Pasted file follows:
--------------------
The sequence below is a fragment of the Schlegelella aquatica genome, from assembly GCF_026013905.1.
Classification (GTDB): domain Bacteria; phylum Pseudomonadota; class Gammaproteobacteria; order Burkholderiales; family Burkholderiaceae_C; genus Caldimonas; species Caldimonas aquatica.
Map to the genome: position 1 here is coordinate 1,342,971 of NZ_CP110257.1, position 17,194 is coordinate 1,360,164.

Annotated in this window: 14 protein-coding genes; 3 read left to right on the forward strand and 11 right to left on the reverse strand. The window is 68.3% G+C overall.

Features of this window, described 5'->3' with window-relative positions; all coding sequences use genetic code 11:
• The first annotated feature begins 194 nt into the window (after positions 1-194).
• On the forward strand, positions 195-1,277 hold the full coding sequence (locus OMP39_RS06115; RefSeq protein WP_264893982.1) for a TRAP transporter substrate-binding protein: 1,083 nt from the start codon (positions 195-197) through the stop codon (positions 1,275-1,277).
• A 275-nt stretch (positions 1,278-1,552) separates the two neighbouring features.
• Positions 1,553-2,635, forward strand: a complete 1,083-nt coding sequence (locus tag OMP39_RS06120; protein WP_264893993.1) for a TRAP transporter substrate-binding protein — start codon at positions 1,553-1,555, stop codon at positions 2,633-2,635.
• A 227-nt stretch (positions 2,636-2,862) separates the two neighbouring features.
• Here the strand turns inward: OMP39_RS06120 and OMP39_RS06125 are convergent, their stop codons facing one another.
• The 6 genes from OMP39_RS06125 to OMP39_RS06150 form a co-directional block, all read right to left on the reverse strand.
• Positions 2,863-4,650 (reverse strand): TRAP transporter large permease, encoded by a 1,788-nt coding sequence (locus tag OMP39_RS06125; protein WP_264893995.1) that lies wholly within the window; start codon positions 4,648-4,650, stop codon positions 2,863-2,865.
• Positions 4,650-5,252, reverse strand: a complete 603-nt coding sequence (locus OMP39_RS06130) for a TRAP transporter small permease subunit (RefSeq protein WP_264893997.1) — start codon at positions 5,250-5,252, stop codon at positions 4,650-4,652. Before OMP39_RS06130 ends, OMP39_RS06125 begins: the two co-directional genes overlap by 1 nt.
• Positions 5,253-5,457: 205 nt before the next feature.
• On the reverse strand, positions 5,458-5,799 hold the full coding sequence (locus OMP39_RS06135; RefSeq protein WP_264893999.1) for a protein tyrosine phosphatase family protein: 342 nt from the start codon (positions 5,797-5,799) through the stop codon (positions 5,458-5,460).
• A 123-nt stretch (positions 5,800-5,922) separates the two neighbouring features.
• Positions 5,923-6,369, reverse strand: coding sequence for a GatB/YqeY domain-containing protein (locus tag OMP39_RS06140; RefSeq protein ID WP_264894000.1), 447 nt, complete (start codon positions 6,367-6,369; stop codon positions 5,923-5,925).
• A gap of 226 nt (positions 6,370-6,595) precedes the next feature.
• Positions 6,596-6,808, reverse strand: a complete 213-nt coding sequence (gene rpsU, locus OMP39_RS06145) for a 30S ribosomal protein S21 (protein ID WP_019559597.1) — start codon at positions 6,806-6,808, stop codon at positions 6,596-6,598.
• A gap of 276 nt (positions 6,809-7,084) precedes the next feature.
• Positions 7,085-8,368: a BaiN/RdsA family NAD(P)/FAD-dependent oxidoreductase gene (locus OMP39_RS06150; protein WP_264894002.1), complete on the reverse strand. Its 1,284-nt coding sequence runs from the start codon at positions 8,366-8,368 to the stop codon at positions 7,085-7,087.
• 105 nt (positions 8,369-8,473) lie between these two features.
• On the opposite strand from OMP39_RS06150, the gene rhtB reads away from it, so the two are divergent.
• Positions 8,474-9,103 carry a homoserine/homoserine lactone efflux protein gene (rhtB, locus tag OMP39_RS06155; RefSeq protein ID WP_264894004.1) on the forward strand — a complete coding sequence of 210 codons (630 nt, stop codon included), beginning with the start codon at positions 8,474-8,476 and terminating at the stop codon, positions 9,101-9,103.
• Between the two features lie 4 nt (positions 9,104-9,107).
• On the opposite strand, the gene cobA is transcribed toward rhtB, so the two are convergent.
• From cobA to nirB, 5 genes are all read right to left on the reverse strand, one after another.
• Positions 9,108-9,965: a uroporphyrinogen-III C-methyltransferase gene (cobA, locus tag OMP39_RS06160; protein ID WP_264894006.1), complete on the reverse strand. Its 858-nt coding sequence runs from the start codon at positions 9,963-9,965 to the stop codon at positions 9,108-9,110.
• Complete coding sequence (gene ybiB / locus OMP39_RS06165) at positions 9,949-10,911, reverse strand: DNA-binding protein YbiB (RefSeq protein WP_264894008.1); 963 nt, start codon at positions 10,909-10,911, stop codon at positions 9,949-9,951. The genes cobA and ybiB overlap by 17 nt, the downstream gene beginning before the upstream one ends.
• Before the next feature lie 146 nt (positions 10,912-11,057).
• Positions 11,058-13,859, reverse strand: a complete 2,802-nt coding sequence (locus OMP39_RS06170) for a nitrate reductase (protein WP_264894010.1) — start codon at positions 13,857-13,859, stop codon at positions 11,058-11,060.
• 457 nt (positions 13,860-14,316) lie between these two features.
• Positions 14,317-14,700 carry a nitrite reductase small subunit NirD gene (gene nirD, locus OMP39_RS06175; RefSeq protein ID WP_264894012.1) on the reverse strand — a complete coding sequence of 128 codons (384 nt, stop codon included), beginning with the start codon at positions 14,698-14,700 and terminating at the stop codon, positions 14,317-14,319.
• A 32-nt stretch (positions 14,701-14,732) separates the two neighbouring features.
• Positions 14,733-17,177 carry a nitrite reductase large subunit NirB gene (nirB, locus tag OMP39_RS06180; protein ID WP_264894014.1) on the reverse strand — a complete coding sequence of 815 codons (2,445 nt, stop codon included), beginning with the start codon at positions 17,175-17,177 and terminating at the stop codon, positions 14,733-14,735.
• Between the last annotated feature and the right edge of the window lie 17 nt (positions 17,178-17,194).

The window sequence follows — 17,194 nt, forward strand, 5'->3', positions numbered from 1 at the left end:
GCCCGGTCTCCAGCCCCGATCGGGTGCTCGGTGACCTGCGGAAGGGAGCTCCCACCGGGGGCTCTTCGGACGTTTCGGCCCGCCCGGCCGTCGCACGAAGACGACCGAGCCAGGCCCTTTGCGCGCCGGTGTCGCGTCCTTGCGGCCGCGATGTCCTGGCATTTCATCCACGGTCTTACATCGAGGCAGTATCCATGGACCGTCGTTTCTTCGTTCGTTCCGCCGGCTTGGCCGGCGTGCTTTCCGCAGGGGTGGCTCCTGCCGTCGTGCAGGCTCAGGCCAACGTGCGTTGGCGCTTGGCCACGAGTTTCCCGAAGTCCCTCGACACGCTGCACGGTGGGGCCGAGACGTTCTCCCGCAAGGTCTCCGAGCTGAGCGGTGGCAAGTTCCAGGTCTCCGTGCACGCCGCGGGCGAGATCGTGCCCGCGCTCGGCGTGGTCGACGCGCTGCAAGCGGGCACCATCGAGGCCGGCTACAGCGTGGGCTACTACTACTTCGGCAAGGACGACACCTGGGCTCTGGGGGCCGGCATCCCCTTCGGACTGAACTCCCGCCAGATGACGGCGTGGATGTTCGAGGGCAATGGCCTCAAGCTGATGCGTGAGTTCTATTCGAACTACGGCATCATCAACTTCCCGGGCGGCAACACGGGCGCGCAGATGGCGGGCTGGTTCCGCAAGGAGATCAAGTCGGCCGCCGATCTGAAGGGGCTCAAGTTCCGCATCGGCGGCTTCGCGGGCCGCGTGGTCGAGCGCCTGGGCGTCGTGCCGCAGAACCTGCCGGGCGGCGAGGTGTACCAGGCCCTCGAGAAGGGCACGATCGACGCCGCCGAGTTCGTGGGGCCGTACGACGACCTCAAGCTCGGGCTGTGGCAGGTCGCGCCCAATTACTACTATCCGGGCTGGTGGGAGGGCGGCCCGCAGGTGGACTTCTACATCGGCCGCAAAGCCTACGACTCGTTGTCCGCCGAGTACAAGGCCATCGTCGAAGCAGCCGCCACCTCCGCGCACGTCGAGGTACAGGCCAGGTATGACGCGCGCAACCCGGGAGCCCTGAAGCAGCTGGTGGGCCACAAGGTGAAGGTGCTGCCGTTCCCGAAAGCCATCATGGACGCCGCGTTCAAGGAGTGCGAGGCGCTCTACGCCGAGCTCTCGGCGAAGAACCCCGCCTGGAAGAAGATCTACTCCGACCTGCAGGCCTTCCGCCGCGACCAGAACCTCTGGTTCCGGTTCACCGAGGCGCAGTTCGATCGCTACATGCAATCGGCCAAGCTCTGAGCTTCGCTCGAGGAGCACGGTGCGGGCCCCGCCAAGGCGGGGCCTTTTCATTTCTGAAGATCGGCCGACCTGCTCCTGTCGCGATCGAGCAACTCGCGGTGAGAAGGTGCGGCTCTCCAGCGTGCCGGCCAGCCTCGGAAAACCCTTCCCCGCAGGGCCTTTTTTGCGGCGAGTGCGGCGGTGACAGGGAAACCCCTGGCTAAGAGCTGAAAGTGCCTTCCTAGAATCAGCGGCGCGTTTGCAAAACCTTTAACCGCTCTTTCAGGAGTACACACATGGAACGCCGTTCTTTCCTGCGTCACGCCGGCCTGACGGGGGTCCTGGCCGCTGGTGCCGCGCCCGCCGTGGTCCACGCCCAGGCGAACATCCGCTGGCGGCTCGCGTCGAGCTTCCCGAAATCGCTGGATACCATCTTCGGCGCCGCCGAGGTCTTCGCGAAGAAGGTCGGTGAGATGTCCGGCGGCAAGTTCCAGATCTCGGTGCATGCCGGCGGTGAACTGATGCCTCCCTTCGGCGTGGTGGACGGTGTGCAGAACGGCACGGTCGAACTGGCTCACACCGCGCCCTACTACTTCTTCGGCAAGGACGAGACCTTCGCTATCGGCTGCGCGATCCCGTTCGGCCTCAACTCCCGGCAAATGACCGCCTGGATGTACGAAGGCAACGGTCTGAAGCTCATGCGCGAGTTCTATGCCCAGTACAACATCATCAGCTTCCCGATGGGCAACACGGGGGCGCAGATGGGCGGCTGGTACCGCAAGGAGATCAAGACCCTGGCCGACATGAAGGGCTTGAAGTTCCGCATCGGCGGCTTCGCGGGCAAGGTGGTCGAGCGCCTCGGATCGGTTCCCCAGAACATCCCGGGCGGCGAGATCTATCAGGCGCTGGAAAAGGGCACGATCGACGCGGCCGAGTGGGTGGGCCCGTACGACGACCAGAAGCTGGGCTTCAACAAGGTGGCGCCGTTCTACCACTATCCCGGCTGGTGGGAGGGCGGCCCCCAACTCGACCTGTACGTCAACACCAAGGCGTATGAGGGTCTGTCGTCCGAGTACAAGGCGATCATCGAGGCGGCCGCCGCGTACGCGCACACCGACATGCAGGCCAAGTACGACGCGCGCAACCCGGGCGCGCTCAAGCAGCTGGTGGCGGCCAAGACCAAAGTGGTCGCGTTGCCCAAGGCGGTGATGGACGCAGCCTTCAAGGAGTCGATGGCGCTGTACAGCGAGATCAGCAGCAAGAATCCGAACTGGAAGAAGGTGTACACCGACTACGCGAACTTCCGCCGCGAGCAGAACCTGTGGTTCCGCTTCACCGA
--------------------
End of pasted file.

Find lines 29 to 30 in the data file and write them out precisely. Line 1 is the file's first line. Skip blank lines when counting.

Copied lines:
• Positions 9,108-9,965: a uroporphyrinogen-III C-methyltransferase gene (cobA, locus tag OMP39_RS06160; protein ID WP_264894006.1), complete on the reverse strand. Its 858-nt coding sequence runs from the start codon at positions 9,963-9,965 to the stop codon at positions 9,108-9,110.
• Complete coding sequence (gene ybiB / locus OMP39_RS06165) at positions 9,949-10,911, reverse strand: DNA-binding protein YbiB (RefSeq protein WP_264894008.1); 963 nt, start codon at positions 10,909-10,911, stop codon at positions 9,949-9,951. The genes cobA and ybiB overlap by 17 nt, the downstream gene beginning before the upstream one ends.